years of experience, and the masterful teasing of the last
bit of sound from a lingering note that bridges the distance
between instruments and ears.
And for the Tuesday night regulars at Savannah’s, on the most
blues-inspiring night of the week, that’s all the support
they’re looking for.
hump day. And when it’s done you’ve the perfect excuse to
get out for a little Albany nightlife: The week is almost
over. What doesn’t appear to be over anytime soon is the Deadbeats’
Wednesday-night gig at Valentine’s.
Just about every Wednesday for the past 10 years, the Deadbeats
have hauled their gear up from New Paltz to pay tribute to
the funk, rock and jams of years gone by. The four-piece band—guitarist
Mike Johnson, bassist Rob Shiff, keyboardist Alex Nazer and
drummer Denise Parent—apply the funk to a catalogue of late-’60s
and early-’70s rock from the Grateful Dead (duh), the Rolling
Stones, Bob Marley, the Beatles and others.
Each member of the group shares vocal and soloing duties,
and no one player outshines the rest. Despite the limitations
of having only four players, and in the case of a recent visit
only three, the band know how to stretch their sound without
coming off all noodly. As for the crowd, they eat it up, hootin’
and hollerin’ and yellin’ out requests. The Deadbeats are
all they’ve got. There just isn’t much of a scene for jam
or groove music in this neck of the woods. Sure, Valentine’s
or Northern Lights will host an occasional club show, and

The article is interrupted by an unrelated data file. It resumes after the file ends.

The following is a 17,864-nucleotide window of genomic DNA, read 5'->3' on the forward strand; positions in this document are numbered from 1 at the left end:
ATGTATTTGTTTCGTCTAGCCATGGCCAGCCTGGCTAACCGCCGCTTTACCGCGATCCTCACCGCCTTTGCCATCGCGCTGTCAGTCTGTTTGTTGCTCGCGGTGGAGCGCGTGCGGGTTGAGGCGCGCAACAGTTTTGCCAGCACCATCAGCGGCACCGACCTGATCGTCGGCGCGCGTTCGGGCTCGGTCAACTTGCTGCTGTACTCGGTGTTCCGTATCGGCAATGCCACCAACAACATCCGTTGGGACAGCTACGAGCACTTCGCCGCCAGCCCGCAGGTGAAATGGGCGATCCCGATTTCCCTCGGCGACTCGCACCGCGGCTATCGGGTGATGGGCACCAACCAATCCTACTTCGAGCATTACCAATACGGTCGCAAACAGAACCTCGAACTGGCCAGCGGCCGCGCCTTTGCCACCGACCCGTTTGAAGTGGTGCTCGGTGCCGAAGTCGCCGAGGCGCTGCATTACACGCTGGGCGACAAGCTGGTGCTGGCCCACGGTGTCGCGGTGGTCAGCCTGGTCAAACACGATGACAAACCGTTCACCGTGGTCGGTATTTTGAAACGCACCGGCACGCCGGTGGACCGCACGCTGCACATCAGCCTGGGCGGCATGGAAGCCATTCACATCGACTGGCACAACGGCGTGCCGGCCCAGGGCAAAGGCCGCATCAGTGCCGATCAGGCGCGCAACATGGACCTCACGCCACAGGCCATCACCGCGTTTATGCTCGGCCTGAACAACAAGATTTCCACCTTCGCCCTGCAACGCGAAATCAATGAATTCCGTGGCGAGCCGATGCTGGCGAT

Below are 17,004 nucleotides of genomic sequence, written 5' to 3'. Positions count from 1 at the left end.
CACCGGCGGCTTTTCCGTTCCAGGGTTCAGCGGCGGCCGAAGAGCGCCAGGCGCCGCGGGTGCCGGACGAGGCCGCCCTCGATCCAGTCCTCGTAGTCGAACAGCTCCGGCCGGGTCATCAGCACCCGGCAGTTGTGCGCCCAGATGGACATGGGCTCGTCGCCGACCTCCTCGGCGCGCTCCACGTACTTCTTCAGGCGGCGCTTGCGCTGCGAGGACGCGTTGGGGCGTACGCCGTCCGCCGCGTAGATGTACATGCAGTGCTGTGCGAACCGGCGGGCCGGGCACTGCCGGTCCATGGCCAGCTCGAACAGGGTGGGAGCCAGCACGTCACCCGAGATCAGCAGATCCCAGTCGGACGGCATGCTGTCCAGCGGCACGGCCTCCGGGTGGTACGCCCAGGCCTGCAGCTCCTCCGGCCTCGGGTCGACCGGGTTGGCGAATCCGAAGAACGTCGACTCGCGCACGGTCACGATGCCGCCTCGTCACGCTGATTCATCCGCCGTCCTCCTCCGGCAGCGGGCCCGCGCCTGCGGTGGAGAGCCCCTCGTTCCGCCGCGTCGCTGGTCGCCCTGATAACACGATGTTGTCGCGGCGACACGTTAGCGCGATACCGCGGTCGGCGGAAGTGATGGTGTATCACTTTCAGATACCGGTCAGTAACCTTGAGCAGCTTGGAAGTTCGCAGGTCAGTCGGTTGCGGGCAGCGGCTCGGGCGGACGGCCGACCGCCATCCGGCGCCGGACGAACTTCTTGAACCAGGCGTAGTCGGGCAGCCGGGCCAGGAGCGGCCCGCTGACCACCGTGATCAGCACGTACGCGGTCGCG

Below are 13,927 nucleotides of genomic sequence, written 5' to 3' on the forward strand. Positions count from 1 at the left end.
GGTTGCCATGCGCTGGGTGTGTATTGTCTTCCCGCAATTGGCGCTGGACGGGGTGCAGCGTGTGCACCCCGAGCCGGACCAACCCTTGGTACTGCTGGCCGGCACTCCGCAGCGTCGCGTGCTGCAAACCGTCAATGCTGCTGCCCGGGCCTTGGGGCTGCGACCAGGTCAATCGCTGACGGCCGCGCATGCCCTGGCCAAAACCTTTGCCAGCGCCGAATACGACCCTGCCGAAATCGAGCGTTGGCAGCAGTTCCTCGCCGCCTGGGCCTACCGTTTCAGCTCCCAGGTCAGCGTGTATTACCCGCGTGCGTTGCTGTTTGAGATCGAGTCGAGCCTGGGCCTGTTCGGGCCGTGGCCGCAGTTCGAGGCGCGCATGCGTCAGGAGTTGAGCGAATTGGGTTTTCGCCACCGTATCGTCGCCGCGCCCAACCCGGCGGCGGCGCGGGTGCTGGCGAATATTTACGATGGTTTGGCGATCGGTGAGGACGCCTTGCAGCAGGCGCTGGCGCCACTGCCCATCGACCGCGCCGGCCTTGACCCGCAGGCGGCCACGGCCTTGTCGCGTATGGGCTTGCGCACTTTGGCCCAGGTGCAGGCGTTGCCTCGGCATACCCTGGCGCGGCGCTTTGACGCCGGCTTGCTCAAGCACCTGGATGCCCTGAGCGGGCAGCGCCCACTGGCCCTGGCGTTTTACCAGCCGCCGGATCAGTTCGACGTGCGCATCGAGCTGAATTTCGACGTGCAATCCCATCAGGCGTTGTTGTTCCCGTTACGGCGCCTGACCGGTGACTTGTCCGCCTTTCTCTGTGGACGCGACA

Phish usually will make a stop at the Pepsi. But that’s about
it. If you’re into this kind of music and don’t know where
to turn, I know where you can find about 60 others who might
be able to help.
Heads start to fill the Valentine’s downstairs bar around
11 PM. Though Deadbeat Wednesdays is a 16-and-up event, bleary-eyed
college kids dominate the crowd. A few elderstatemen (and
women) are on hand as well, but this is the place to be if
you’re in your early 20s and love the shit out of some jam
music. Essential oils and other dank aromas fill the room
as gents with scruffy beards and ladies in batik dresses made
their way to the dance floor, which remains lively throughout.
Even if you’re not into dancing to some groovy tunes, this
Wednesday-night occurrence also provides an occasion for a
number of other activities as well: the dos and don’ts of
dredlock maintenance, modeling of the latest wool fashions,
discussions on the finest microbrews and the opportunity to
bum plenty of clove cigarettes. Hippies have a home in Albany,
at least once a week.
Night, Caffe Lena